The intrauterine environment affects the development of the growing embryo and an unsuitable environment can lead to termination of pregnancy. However, emerging research has shown that more subtle factors can potentially influence long-term health in the offspring. For instance, malnourished pregnant mothers produce smaller offspring that have a higher incidence of obesity, diabetes, and heart disease during adulthood. To this point, most published studies have focused on negative changes in offspring caused by detrimental diets or stressful behavior. However, in the Western world, maternal obesity is an ever-increasing problem and epidemiology studies are now pointing to metabolic derangements in their offspring. In an attempt to be pro-active, maternal voluntary exercise during pregnancy was chosen as a potential short-term intervention to improve health outcomes in offspring. Fasting circulating glucose and insulin levels were lower in offspring born to exercised dams compared to those born to non-exercised dams, and glucose disposal and insulin sensitivity were significantly improved. As a result, our hypothesis for this proposal is that maternal voluntary exercise during pregnancy and nursing will improve glucose regulation and decrease obesity and hypertension in offspring.
The first aim i s designed to determine whether maternal voluntary exercise can improve insulin sensitivity in offspring fed a normal, standard diet and protect against obesity, insulin resistance, and hypertension progression in high calorie diet-fed offspring.
The second aim hopes to elucidate the mechanism for long-lasting insulin sensitivity in offspring born to exercised dams which is likely through enhanced insulin signaling.
The third aim will determine whether maternal exercise can be used as an intervention to improve pathology outcomes in offspring resulting from maternal consumption of a high calorie diet or gestational diabetes mellitus. To explore these aims, female mice will be placed into sedentary or voluntary exercise groups. The exercise dams will have 24 hour access to running wheels before mating and throughout pregnancy and nursing. The maturing offspring will not have access to running wheels for any portion of the study. Obesity, glucose and insulin tolerance, and hypertension will be monitored in the offspring fed either standard or high calorie diet. These studies will provide important information on the potential positive impact maternal exercise can have on offspring health. Obesity, diabetes, and cardiovascular disease are at epidemic levels and interventions targeting gestation might be an efficient way to stem the tide.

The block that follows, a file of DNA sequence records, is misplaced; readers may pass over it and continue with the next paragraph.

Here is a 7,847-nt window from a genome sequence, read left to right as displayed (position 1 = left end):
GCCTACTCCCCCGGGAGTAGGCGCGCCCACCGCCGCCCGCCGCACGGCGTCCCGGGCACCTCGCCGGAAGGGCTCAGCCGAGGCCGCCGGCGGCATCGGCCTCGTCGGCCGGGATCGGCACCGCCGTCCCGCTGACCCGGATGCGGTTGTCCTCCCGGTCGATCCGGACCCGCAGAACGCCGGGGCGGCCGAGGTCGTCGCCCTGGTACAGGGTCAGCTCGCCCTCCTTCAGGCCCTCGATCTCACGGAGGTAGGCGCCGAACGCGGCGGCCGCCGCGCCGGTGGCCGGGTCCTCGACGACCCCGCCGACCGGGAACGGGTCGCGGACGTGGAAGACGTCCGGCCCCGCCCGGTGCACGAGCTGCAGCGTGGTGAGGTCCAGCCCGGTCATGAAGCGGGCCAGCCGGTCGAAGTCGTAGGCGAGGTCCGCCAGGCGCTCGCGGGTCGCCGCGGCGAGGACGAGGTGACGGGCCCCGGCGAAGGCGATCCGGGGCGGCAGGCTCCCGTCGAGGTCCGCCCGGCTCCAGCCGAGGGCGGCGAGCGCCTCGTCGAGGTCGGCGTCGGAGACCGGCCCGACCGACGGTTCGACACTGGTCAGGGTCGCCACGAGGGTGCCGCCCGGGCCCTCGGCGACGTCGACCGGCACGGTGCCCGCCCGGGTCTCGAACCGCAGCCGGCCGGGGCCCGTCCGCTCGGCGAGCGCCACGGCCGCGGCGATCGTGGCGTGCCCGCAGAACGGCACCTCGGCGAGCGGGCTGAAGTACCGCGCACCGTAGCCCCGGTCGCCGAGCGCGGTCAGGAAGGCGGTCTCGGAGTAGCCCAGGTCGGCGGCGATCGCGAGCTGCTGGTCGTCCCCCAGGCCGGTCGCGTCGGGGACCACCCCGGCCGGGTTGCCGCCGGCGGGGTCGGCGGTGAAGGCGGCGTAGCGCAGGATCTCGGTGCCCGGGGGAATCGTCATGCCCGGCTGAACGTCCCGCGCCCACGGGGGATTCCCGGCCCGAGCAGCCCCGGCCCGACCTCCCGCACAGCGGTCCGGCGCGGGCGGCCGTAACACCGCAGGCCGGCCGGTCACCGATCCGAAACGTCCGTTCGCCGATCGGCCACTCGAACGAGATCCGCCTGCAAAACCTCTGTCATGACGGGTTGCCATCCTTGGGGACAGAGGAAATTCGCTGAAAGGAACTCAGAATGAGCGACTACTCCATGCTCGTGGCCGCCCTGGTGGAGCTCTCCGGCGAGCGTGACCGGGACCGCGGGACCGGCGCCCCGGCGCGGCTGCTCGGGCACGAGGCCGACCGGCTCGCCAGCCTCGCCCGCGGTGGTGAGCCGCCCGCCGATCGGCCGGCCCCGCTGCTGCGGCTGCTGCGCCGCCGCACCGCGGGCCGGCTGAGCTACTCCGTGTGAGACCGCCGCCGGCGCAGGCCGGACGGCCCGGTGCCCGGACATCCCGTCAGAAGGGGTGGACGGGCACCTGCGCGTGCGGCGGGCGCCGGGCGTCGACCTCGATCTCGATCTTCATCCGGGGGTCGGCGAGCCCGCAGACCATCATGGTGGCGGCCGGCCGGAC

Public Health Relevance

Exercise is currently used as a treatment for gestational diabetes but the long-term influence of this intervention on offspring health has been ignored. The proposed studies will provide novel information on whether maternal exercise can be used as an intervention to decrease obesity, diabetes, and hypertension development in offspring. Maternal exercise during pregnancy is a very realistic intervention that may provide a lifetime of benefits for the next generation.

Agency
National Institute of Health (NIH)
Institute
National Institute of Diabetes and Digestive and Kidney Diseases (NIDDK)
Type
Research Project (R01)
Project #
5R01DK090460-04
Application #
8582550
Study Section
Integrative Physiology of Obesity and Diabetes Study Section (IPOD)
Program Officer
Silva, Corinne M
Project Start
2011-01-01
Project End
2015-12-31
Budget Start
2014-01-01
Budget End
2014-12-31
Support Year
4
Fiscal Year
2014
Total Cost
$290,689
Indirect Cost
$94,939
Name
University of Kentucky
Department
Nutrition
Type
Schools of Medicine
DUNS #
939017877
City
Lexington
State
KY
Country
United States
Zip Code
40506
Platt, Kristen M; Charnigo, Richard J; Kincer, Jeanie F et al. (2013) Controlled exercise is a safe pregnancy intervention in mice. J Am Assoc Lab Anim Sci 52:524-30
Carter, Lindsay G; Qi, Nathan R; De Cabo, Rafael et al. (2013) Maternal exercise improves insulin sensitivity in mature rat offspring. Med Sci Sports Exerc 45:832-40
Boivin, G P; Platt, K M; Corbett, J et al. (2013) The effects of high-fat diet, branched-chainamino acids and exercise on female C57BL/6 mouse Achilles tendon biomechanical properties. Bone Joint Res 2:186-92